Welcome to our weekly feature,
This week’s guest author is prolific, to say the least, having published five novels since October, 2011, with more underway for this year! David enjoys “conjuring up occurrences to quickly bring the story to a rolling boil,” and we know that you’ll enjoy learning just a bit about how he does that! So, grab a cup of coffee or pour yourself a cold brew — beverages are always on the house — pull up a chair, and enjoy!
David, at what age did you first realize you wanted to write books and how/when did you first share this ambition with “the world”? I can’t say exactly when I came to the realization, but soon after I started reading I had the thought that I’d like to write stories someday. I first shared this ambition when I worked as a business valuation expert. In that work I told people who owned an interest in a business or professional practice, the value of their ownership interest or intangible asset. I also did a fair amount of work as an expert witness in civil trials. From 1990 to 2002 I wrote dozens of articles on business valuation issues that were published in various financial and legal journals. I also wrote texts to help train financial analysts and accountants how to better understand the valuation of business interests. In 2000, along with an associate I began writing a nonfiction book, Valuation for M&A: Building Value in Private Companies, which went on to be published in English, Russian, and Chinese. In 2002, that book was published and I began writing my first love, fiction. Mysteries, thrillers and suspense stories specifically.
What influence has your career choice had on your choice of writing subject? Prior to turning to fiction in 2002 as a full time pursuit, my career had been as an entrepreneur. I owned and operated businesses in many different industries and found the principles for effectively running a business in all industries to be substantially the same. While the technical knowledge was different, thus creating a learning curve when changing industries, the basics were the same. Learn your field. Hire good workers. Train them and then get out of their way so they can do their job, while maintaining quality control over their output. Meet your commitments on what you’ll do and when you’ll have it done. Charge fairly. I try to apply these same principles to my writing career.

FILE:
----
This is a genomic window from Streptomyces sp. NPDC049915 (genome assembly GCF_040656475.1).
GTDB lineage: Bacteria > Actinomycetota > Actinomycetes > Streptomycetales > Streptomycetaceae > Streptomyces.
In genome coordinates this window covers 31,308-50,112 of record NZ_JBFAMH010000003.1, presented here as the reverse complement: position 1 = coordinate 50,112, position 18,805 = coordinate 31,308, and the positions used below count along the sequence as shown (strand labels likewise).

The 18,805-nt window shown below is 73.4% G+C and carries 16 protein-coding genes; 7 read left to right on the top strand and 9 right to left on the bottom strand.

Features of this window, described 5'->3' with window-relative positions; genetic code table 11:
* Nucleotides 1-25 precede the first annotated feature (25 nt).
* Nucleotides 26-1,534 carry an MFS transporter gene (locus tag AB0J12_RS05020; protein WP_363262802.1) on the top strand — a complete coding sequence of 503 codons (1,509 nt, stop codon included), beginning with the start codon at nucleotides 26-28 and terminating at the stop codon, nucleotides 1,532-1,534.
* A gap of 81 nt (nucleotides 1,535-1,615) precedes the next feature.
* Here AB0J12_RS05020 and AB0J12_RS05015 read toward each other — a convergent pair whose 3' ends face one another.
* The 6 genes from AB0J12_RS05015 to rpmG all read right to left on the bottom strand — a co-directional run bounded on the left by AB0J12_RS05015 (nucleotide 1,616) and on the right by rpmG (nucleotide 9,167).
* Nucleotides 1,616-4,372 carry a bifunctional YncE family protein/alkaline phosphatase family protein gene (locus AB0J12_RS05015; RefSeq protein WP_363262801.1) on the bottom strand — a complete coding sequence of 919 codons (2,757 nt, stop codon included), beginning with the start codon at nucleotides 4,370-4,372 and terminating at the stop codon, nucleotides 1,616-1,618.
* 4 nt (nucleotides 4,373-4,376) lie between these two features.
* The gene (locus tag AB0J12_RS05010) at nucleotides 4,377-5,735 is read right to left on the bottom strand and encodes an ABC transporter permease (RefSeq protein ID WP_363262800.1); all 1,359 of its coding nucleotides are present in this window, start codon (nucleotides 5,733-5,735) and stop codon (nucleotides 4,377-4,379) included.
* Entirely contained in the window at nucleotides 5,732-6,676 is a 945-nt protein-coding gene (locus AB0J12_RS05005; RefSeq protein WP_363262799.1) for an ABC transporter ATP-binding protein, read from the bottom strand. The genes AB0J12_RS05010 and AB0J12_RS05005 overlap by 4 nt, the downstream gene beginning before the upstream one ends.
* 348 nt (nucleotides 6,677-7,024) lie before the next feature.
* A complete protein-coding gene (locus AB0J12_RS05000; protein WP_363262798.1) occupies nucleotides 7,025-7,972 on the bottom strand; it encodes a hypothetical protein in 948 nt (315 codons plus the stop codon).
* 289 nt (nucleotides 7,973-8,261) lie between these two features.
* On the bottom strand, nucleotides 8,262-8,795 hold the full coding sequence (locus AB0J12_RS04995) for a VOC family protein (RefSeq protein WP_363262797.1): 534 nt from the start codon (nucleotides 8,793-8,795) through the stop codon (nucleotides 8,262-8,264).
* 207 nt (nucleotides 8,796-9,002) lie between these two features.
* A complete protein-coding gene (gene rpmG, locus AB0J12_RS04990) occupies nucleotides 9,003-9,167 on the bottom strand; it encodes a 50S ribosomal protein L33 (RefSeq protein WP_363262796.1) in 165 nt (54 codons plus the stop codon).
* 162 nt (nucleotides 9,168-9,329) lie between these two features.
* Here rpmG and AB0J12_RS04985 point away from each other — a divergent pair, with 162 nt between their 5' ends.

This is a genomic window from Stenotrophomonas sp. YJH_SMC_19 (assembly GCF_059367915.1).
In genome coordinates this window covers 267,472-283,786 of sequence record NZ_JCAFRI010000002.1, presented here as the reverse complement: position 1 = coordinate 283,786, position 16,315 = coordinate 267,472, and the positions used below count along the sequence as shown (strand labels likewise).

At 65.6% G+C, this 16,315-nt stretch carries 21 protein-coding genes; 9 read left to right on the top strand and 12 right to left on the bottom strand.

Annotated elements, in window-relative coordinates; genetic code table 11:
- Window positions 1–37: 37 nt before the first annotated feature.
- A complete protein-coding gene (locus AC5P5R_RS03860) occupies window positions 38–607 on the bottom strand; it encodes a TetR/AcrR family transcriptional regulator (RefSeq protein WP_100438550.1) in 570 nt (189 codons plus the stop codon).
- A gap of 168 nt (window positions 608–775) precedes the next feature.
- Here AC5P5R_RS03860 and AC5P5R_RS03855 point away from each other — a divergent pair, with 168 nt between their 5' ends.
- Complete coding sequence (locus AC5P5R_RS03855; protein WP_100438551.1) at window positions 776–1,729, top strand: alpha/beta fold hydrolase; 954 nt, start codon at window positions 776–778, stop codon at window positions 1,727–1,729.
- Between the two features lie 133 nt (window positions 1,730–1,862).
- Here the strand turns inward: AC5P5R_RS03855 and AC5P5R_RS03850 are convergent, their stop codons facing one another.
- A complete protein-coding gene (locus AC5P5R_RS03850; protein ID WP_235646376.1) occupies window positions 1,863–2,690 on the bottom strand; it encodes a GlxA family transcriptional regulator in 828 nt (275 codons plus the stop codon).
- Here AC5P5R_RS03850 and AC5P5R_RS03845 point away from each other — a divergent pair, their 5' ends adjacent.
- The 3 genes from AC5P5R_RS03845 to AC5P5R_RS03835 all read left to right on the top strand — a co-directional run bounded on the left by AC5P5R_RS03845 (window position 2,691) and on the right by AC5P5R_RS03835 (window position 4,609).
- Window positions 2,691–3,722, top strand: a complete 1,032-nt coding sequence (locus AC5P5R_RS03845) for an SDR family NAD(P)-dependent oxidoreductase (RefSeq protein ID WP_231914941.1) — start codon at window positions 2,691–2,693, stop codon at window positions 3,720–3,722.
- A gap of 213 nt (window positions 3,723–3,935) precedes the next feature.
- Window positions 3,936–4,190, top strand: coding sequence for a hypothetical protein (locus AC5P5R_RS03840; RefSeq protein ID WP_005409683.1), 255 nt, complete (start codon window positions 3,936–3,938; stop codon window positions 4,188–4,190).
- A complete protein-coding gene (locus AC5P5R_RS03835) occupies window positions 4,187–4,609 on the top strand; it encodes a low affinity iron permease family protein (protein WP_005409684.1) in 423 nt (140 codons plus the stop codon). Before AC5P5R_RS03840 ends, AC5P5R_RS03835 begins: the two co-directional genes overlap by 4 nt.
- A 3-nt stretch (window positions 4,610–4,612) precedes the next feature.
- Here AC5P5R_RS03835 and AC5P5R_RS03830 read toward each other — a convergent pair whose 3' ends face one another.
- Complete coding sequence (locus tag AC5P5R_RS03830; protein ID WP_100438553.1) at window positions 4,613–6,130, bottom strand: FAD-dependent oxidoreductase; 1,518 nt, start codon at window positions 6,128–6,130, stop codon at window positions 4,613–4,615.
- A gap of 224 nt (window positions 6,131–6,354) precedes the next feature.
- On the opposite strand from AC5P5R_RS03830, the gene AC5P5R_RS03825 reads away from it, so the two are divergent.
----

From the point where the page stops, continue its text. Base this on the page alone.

You published your first book during October 2011, followed by four more since then. Would you say you’ve become a “prolific writer” and can you tell us about your writing schedule? The release dates certainly indicate that I’m a prolific writer; however that is a bit misleading. I began writing fiction in 2002, but I did not aggressively pursue being published until 2010. Therefore, I had a small stockpile of stories close to finished, and another couple dozen with a skeletal storyline. During those years I spent time studying the craft of writing fiction. I also used my financial analyst background to get into the structure, workings, and weaknesses of the traditional book publishing world. As I learned I went back and reworked my stories to incorporate what I had learned. Remember the principles shared in answer to the above question. Learn the industry, do excellent work, charge fair prices, and deliver what you promised your customers—now readers. These principles for success don’t change. I didn’t want to be a one-book flash so I develop several before bringing them to the world.
You also asked about my writing schedule. I write early in the day, afternoon or late at night, sometimes all three continuously within the same day. I read the paragraph I wrote to end my last writing period and continue on. The first draft of each novel is rough. That’s okay. Numerous rewrites are used to polish and tighten the plot, flesh out the characters, and trim the fat out to make the story lean and assure an engaging pace.
What other books do you have underway and what can you tell us about them? Can you share some hints? Due to be released in June of this year is The Original Alibi, a Matt Kile Mystery. Matt was the protagonist in Who Murdered Garson Talmadge, so Matt Kile will be the leading man of a mystery series. In The Original Alibi, a diabolical killer murders a woman. Frames another for that murder, and simultaneously sets up an alibi to get the accused released after his arrest. Coming in August of this year will be a third Matt Kile mystery, a single short story titled Money & Murder, a Matt Kile Mystery. In the spring of 2013, Empty Promises, a Maddie Richards Mystery will be available. This new story will make Maddie Richards a series character. Maddie was the protagonist in The Beholder, a Maddie Richards Mystery, my first novel released in October of 2011.
Which of your characters is your favorite and why? Oh, my, I love them all; even the secondary supporting stars. I believe these supporting stars are the key to really wonderful stories. Matt Kile and Maddie Richards mentioned above have fascinating tics and talents and are a joy to write. Respectively, they are a leading man and a leading lady in their own mystery series.
Is there another genre you’d like to try and what attracts you about that genre? I grew up reading Zane Gray, and later reading Louis L’Amour so I’d love to write at least one western. I have a finished western short story I will include if I ever publish an anthology of the short stories I already have written. I’d also love to write a romantic comedy. I have always been fascinated by the many wonderful romantic comedy movies.